State Bar of Wisconsin Return to Wisconsin Employment Relations Commission Awards

Download this document in Adobe PDF


In the Matter of the Arbitration of a Dispute Between





Case 211

No. 57215


(Termination of G.H.L.)


Mr. Larry W. O Brien, Assistant City Attorney, Office of the City Attorney, City of Madison, City-County Building, Room 401, 210 Martin Luther King, Jr. Boulevard, Madison, Wisconsin 53709, appeared on behalf of the City.

Ms. Andrea F. Hoeschen, Previant, Goldberg, Uelmen, Gratz, Miller & Brueggeman, S.C., 1555 North Rivercenter Drive, Suite 202, P.O. Box 12993, Milwaukee, Wisconsin 53212, appeared on behalf of the Union.


On January 22, 1999, Teamsters Union Local No. 695 and the City of Madison requested that the Wisconsin Employment Relations Commission appoint William C. Houlihan, a member of its staff, to hear and decide a grievance pending between the parties. Hearing on the matter was conducted on May 5, 1999, in Madison, Wisconsin. A transcript of the proceedings was made and distributed by May 17, 1999. Post-hearing briefs were submitted and exchanged. Reply briefs were waived by letter of July 22, 1999.

This Award addresses the termination of employe G.H.L., for her off-duty conduct during a period of time in which she received Worker's Compensation benefits.


Page 2



G.H.L., the grievant, has been employed by the Madison Metropolitan Transit System since May, 1984. The grievant has been a bus driver for the last several years. In 1992, the grievant was terminated from employment at Madison Metro for presenting false and/or altered medical leave notes. The grievant was terminated by a letter which included the following paragraph:

It has been established that you knowingly and repeatedly submitted fraudulent and altered medical documentation, during the period from January, 1991 to August, 1992, in order to substantiate your application and receipt of sick leave benefits. The fraudulent appropriation of sick leave benefits, by an employe of Madison Metro, cannot and will not be tolerated. Your actions subject you to termination under Article 23.2(D) of the labor agreement.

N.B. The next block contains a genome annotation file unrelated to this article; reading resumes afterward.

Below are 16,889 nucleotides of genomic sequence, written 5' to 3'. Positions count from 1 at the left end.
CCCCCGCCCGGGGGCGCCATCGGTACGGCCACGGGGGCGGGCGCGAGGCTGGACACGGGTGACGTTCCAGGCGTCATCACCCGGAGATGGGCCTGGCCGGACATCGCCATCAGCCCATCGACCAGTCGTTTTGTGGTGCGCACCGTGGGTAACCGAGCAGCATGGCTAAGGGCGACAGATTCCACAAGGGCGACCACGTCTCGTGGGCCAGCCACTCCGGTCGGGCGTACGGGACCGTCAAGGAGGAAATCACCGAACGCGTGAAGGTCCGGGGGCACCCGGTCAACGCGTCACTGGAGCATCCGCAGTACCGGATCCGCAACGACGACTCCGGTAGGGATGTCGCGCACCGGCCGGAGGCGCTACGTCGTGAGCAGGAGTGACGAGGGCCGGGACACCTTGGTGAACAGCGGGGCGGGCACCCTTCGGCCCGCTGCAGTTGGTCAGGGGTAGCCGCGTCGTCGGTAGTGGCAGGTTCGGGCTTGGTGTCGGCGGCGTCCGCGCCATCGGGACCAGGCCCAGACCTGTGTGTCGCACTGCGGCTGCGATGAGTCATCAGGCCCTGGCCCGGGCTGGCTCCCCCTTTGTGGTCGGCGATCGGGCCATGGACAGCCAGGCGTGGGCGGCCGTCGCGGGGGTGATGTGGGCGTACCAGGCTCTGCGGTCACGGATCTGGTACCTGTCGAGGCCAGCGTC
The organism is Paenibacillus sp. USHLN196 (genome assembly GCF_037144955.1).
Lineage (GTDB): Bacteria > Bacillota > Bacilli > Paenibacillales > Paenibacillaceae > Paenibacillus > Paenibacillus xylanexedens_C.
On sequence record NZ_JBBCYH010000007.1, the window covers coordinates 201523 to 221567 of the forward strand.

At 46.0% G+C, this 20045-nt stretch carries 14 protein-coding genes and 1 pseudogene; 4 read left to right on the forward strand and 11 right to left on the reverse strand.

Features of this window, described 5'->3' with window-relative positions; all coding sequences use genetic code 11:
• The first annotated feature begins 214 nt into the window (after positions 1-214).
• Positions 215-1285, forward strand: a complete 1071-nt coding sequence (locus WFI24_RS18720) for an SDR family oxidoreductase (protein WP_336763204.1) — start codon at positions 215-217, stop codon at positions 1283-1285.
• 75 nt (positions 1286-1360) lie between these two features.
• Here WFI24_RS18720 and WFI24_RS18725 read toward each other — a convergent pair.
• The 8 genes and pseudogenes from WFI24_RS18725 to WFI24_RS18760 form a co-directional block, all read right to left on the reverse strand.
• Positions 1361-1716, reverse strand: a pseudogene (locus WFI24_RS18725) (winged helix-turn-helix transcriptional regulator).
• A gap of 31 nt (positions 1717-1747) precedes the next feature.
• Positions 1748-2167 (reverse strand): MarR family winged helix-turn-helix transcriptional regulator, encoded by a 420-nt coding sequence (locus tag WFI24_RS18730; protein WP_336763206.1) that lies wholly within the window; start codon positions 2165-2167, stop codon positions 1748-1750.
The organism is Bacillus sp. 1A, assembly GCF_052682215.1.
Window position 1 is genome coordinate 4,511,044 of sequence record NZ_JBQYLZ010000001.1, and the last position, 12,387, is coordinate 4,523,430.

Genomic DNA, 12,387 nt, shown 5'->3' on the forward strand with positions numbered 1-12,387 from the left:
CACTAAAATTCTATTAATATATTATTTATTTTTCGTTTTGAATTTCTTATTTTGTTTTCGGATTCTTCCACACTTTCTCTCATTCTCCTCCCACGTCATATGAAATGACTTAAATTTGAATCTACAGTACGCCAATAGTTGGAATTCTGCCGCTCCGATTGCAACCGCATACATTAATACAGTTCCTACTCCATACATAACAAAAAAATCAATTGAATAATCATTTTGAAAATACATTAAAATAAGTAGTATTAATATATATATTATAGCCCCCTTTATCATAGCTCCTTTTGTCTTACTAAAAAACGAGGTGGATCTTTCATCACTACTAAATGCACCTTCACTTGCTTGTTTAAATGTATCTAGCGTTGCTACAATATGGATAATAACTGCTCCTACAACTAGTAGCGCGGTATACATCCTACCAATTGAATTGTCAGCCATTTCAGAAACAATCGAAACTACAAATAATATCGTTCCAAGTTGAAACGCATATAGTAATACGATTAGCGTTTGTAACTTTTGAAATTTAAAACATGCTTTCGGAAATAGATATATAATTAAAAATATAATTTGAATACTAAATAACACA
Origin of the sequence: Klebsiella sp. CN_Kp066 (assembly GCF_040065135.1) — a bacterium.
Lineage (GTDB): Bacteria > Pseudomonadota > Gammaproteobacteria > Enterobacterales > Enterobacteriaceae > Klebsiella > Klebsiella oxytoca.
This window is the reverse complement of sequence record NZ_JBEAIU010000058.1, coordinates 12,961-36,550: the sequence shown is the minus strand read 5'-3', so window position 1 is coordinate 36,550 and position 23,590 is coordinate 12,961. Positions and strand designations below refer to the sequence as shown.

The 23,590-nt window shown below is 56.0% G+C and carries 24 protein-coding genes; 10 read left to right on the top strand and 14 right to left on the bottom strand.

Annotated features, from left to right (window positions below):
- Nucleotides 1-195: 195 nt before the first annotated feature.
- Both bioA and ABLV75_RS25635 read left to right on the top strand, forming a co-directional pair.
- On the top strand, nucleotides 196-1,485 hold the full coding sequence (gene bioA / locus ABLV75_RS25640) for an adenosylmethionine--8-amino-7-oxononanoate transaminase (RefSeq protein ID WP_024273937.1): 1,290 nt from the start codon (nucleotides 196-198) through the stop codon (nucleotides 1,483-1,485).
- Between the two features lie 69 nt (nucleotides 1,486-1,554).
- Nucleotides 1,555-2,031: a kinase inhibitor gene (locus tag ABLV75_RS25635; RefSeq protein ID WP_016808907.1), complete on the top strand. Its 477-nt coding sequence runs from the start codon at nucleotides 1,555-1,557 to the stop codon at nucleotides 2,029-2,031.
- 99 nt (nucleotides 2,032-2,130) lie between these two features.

On November 11, 1992, the grievant was reinstated to her employment pursuant to the terms of a last chance agreement. That agreement included the following provisions:

. . .

Investigation has revealed that Ms. H. altered a valid medical certification of illness. Ms. H. submitted various versions of the altered document to the employer on numerous occasions to validate claims for sick leave pay and was in fact paid sick leave benefits for dates certain in 1991 and 1992. . .The parties desire to avoid further litigation and agree to the following enumerated terms and conditions as an alternative to the letter of termination dated October 9, 1992.

(1) The letter of termination dated October 9, 1992 shall be rescinded and replaced with a letter of disciplinary suspension. . .

(2) The disciplinary suspension is to be served without pay for a period of thirty-one (31) calendar days commencing on and retroactive to October 1, 1992.

(3) Ms. H. will be returned to work on Monday, November 2, 1992 without loss of seniority.

Page 3



(a) Upon returning to work, Ms. H. shall serve in the position of Transit Information Specialist I. Ms. H's. salary shall be that of the Transit Information Specialist I. . .

(b) Ms. H. shall serve in this position for a period of six (6) calendar months. Prior to the end of the six (6) month period, the employer will conduct a complete performance review of Ms. H., including, but not limited to, job performance, attendance (both days worked and timeliness in reporting), and abilities. If she successfully passes the performance review, she shall be afforded the opportunity to return to a Motor Coach Operator position when the next authorized vacancy occurs in accordance with number (5) below. In the event she does not successfully pass the performance review, her employment shall be terminated without recourse to the arbitration provisions of the labor agreement. Unsatisfactory performance during a probationary period shall result in termination prior to the end of the six (6) month period.